The U.S. Commerce Department has added more than 100 Russian and Chinese companies to a new list of entities with alleged ties to the countries’ militaries, in a move that will restrict access to U.S. goods and technologies.
The list identifies 45 Russian and 58 Chinese companies as so-called military end users, requiring U.S. companies to obtain licenses to sell to the firms, which are more likely to be denied than granted.
“The Department recognizes the importance of leveraging its partnerships with U.S. and global companies to combat efforts by China and Russia to divert U.S. technology for their destabilizing military programs,” Commerce Secretary Wilbur Ross said in a statement on December 21.
Under an expanded definition of military end users developed earlier this year, the category went beyond armed services and national police to include any person or entity that supports or contributes to the maintenance or production of military items.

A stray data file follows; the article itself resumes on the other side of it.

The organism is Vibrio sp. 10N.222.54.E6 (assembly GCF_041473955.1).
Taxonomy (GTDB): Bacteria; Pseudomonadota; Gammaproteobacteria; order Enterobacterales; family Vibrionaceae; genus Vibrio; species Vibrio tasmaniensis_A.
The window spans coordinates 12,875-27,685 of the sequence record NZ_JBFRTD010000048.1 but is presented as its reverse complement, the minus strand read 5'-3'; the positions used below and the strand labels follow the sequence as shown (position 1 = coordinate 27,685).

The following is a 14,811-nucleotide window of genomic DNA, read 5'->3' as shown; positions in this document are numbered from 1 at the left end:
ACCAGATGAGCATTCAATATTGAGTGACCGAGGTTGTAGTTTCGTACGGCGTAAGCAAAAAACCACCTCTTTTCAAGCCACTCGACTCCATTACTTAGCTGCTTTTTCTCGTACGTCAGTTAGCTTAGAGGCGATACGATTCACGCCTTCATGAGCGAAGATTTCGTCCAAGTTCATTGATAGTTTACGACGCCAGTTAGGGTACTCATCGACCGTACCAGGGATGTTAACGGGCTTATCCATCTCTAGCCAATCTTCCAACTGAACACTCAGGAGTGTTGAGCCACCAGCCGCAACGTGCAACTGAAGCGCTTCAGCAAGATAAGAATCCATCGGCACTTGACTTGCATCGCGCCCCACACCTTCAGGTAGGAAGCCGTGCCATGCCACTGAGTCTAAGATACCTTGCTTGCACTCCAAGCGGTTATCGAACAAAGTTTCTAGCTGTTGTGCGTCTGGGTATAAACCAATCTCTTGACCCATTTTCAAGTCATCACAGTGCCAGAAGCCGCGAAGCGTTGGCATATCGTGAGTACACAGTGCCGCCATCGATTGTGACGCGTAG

Entities on the list include seven subsidiaries of Aviation Industry Corporation of China (AVIC), Russia’s Foreign Intelligence Service (SVR), Russian aviation company Sukhoi, and Admiralty Shipyard.
The move comes days after the Commerce Department added dozens of Chinese companies, including the country’s top chipmaker, to a trade blacklist, as tensions remain high between Washington and Beijing over a range of issues.
Tensions are also rising with Russia over its alleged role in a major cyberattack on the U.S. government and top companies.
With reporting by Reuters
This post was originally published on Radio Free.